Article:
The SU called the current system “unsustainable and unjust”LOUIS ASHWORTH/VARSITY

The Cambridge Students’ Union (SU) has signed an open letter to the Competition and Markets Authority (CMA) calling for the regulator to stand up for students’ rights during the pandemic. The SU joins the Student Unions of 19 other universities, including Oxford, Durham, and Manchester, as well as the President of the National Union of Students (NUS).

Claiming that the promise of “blended learning” has not been delivered this academic year, the letter argues that it has become apparent that students are not afforded the same rights as other consumers, and that this reveals deep flaws in the fee-based model of Higher Education in Britain.

Ben Margolis, the SU’s Undergraduate President, told Varsity: “We support the demands made by Students’ Unions across the country that students have a right to protest the financial price they have paid for this academic year, all whilst being forced to return to unsafe conditions in October, and expected to adapt to online learning in isolated conditions.”

“We agree with the contention of the letter that the pandemic has shown that students are not treated like other ‘consumers’,” he continued, “and that ultimately a system that poses education as a product is both unsustainable and unjust.”

The letter calls on the CMA to take a number of steps to empower students as consumers.


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Firstly, the regulator is urged to clearly advise students of their right to withhold fee payments if they have lost out on educational experiences and facilities due to Covid-19. The letter says that the CMA has failed to provide clear guidance for students seeking redress.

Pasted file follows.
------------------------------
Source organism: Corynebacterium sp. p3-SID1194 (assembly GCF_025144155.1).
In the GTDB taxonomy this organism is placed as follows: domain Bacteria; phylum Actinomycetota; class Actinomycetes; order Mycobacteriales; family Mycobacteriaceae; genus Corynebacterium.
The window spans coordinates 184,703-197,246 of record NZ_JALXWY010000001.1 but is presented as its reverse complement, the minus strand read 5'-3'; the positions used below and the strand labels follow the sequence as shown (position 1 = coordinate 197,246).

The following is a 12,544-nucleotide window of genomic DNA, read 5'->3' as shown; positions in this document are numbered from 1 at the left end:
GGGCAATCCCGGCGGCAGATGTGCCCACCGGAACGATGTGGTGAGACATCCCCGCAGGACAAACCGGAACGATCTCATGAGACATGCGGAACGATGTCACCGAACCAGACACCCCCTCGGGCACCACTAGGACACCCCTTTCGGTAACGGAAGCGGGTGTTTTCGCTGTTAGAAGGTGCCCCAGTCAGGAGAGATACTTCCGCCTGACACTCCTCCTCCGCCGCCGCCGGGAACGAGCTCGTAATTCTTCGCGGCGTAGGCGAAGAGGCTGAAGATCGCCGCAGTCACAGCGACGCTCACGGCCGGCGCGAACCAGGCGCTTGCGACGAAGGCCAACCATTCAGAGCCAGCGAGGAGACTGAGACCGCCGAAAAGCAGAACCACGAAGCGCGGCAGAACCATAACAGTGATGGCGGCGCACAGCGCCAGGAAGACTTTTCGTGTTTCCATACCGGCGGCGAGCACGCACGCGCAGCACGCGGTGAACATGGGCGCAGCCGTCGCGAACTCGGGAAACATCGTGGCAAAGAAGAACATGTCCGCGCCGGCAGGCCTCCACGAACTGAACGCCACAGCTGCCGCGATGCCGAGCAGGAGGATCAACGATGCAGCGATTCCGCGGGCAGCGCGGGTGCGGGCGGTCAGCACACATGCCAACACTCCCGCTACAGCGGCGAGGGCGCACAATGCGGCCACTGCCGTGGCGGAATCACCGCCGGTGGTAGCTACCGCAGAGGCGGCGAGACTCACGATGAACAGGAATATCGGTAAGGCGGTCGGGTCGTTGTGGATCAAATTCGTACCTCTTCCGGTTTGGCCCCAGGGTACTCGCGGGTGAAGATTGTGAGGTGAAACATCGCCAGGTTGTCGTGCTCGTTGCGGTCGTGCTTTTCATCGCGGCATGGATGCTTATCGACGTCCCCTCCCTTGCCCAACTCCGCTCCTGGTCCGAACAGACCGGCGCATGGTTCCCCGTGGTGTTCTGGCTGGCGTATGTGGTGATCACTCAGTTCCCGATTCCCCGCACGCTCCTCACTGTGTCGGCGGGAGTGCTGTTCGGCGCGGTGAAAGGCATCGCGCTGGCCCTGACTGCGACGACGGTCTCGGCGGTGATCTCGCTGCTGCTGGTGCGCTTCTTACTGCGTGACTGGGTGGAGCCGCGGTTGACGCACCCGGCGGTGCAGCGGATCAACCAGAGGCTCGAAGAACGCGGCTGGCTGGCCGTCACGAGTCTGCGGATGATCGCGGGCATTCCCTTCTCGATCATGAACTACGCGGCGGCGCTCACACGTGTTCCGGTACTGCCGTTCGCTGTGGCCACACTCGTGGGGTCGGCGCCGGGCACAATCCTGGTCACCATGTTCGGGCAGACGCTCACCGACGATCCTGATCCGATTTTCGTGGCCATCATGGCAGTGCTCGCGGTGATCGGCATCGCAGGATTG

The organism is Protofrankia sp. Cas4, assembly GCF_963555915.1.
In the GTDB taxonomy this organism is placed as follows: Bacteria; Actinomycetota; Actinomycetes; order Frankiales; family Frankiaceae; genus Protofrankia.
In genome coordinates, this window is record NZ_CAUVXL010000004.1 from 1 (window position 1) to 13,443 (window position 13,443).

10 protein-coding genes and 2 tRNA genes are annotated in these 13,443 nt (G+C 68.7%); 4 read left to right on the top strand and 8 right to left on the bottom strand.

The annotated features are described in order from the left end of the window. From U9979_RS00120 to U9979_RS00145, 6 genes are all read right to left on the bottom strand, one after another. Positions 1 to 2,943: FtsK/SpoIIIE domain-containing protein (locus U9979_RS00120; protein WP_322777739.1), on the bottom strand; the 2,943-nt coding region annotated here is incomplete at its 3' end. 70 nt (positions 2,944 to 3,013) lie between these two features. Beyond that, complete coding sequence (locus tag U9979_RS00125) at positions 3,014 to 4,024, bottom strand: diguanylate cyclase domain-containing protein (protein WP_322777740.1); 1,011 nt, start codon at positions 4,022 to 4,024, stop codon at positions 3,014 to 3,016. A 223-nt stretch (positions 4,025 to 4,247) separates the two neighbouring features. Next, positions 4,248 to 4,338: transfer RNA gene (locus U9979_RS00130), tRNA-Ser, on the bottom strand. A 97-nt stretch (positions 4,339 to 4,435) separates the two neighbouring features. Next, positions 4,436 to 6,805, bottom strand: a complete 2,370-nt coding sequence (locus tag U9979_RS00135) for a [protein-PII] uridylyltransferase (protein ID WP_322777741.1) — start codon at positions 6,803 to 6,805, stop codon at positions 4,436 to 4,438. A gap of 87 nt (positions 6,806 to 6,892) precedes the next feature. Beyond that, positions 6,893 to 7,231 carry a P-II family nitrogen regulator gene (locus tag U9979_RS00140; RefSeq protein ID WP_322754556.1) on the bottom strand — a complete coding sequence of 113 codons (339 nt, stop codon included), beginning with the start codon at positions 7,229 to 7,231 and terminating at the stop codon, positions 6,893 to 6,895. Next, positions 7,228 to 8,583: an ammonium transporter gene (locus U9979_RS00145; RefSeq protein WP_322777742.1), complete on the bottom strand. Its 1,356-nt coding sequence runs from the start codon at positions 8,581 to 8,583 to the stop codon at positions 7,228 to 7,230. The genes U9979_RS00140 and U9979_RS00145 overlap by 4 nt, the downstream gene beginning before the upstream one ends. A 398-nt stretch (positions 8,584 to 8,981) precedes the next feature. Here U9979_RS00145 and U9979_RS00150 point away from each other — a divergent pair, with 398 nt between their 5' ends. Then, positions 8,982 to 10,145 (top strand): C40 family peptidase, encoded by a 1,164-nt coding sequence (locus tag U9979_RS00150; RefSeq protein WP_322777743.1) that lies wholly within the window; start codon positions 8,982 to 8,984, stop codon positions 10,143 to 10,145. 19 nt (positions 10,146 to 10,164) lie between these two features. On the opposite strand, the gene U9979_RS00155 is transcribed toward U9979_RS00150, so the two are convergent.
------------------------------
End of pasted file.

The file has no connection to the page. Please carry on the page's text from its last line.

The letter secondly recommends an overhaul of the complaints system through which students claim refunds. The current system, whereby students appeal to the Office of the Independent Adjudicator (OIA), is criticised in the letter for putting “an undue burden on students to force through their complaints”. The letter also criticises the OIA system for awarding compensation on a course-by-course basis, which they argue makes blanket fee refunds impossible.

The letter also encourages the CMA to explain how students who do want a refund can prove that the delivery of their course has not met the required standards for full tuition.

Finally, the letter calls on the CMA to address the issues facing students renting in private halls of residence, noting that the majority of these students have continued paying for accommodation they have not been able to occupy as a result of lockdowns.